IAG CIO takes CGU role


news The outspoken chief information officer of IAG, Neil Whiteing, has taken a chief operating officer role at the company’s subsidiary brand CGU, leaving his role vacant and the insurance giant seeking a replacement.

The news was revealed in a media release issued by CGU in August, with the company noting Whiteing would have broader responsibilities at CGU. “Neil will oversee business operations, business technology services, HR and legal,” wrote the company’s chief executive Peter Harmer at the time. Whiteing’s appointment was accompanied by a number of other management changes.

IAG is believed to be conducting an internal and external search to replace Whiteing, although the executive will continue to provide strategic guidance and oversight during the transition period — as CGU is part of the overall CGU group. The executive had held IAG’s group CIO role for more than three years, taking up the role after a career that included roles at fellow financial services firm Charles Schwab and Co as well as management consulting firm Bain.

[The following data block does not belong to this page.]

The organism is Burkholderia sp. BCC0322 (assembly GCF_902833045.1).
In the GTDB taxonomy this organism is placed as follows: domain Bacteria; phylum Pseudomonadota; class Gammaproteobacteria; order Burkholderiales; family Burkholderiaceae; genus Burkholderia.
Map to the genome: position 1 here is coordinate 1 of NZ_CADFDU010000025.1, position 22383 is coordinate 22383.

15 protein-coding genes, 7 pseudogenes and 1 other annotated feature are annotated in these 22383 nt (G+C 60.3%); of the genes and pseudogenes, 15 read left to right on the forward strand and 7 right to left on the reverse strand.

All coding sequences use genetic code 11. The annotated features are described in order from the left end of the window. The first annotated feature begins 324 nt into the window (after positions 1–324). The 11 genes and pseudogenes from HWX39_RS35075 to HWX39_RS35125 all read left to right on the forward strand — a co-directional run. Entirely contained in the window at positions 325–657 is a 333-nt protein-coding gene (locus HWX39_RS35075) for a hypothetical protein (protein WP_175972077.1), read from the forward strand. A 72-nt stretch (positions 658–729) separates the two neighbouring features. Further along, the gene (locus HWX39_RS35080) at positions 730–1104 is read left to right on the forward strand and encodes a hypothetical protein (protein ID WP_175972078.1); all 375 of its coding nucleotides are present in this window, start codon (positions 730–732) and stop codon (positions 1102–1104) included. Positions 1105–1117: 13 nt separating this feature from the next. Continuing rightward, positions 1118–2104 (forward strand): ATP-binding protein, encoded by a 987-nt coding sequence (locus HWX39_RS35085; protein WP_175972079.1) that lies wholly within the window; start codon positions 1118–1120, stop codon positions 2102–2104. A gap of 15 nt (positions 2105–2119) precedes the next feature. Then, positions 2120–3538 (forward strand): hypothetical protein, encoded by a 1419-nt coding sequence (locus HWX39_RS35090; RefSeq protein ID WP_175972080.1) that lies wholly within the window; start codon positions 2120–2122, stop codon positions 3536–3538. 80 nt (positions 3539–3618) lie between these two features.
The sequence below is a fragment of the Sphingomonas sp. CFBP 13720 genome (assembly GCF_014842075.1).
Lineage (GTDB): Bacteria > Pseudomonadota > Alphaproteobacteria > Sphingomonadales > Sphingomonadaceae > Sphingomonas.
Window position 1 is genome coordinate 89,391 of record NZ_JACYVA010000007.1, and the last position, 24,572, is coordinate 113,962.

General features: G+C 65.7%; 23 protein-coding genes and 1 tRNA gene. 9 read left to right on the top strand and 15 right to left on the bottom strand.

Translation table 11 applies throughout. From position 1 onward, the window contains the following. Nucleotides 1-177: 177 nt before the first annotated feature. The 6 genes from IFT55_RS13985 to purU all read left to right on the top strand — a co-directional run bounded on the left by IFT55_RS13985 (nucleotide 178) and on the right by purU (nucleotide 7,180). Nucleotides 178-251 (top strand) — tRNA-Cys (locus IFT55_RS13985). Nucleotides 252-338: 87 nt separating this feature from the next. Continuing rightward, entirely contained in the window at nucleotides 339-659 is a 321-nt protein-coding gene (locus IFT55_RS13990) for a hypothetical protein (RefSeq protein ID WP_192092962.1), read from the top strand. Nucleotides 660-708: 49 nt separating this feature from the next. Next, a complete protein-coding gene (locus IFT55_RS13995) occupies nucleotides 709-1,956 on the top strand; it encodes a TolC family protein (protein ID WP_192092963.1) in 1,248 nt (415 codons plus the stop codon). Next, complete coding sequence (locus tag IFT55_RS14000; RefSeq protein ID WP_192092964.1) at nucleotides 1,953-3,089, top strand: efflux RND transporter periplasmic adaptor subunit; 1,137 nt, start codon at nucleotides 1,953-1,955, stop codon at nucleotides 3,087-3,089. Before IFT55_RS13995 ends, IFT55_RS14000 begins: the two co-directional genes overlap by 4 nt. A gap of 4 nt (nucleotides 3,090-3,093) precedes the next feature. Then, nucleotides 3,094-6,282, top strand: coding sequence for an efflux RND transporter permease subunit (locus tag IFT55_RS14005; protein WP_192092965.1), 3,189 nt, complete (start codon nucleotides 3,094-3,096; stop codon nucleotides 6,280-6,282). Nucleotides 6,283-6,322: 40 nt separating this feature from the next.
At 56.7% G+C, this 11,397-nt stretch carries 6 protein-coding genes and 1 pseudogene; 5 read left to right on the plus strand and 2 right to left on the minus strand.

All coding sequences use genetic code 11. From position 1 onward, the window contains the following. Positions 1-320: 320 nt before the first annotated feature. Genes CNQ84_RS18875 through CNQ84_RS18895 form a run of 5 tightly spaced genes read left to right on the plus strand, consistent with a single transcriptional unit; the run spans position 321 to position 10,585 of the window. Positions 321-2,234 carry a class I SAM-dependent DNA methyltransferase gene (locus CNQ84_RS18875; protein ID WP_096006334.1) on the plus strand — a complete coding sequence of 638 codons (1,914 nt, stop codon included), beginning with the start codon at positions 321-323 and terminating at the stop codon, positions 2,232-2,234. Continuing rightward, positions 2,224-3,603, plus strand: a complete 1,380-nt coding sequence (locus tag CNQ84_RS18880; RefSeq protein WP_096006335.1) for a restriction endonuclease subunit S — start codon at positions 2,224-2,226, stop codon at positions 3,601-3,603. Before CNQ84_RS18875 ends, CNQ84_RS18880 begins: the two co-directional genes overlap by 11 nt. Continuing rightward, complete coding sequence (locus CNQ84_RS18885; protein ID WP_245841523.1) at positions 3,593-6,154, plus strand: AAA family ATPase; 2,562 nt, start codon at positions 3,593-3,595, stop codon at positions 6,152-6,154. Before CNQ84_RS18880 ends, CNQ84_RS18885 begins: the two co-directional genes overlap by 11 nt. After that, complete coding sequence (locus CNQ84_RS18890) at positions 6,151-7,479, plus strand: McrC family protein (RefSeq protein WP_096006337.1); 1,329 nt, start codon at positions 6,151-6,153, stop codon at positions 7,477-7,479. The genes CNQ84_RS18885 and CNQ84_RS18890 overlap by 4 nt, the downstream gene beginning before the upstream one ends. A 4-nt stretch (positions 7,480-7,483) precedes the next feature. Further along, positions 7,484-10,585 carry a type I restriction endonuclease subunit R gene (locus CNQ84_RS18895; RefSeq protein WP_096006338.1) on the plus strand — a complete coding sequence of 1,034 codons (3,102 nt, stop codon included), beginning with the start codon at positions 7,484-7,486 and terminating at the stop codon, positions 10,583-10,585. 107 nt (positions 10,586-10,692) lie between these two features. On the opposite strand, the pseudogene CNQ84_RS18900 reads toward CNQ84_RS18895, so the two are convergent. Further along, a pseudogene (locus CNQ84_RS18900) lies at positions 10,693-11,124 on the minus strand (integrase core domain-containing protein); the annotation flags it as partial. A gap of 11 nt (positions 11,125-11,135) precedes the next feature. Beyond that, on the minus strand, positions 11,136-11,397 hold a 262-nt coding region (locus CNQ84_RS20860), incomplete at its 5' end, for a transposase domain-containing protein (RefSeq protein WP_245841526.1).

In that role, Whiteing has been somewhat outspoken about IAG’s ongoing IT strategy. In April this year, for example, the CIO told the Financial Services Technology Media conference in Sydney (as reported by ZDNet.com.au) that IAG’s set of 18 legacy applications was dragging its business down, having an impact on both staff and customers.

The executive’s had already commented on the issue several years ago, telling FST Media that the insurance sector had “a strong desire” to simplify legacy application platforms to support greater business efficiency and increased flexibility. “The challenge in addressing this issue has always been the regional nature of requirements of insurance companies primarily due to regulation,” said Whiteing at the time, although he noted this problem may be on the cusp of being resolved.

CGU itself is believed to be in the midst of its own IT transformation. In addition, the wider IAG group has given off several signals over the past several years of significant technological change. In April this year, for example, the insurer confirmed it was examining bids from a number of technology outsourcing partners to support its NRMA Insurance brand — news that came amidst rumours the company would offload a portion of its technology operation to a provider in India.

Image credit: IAG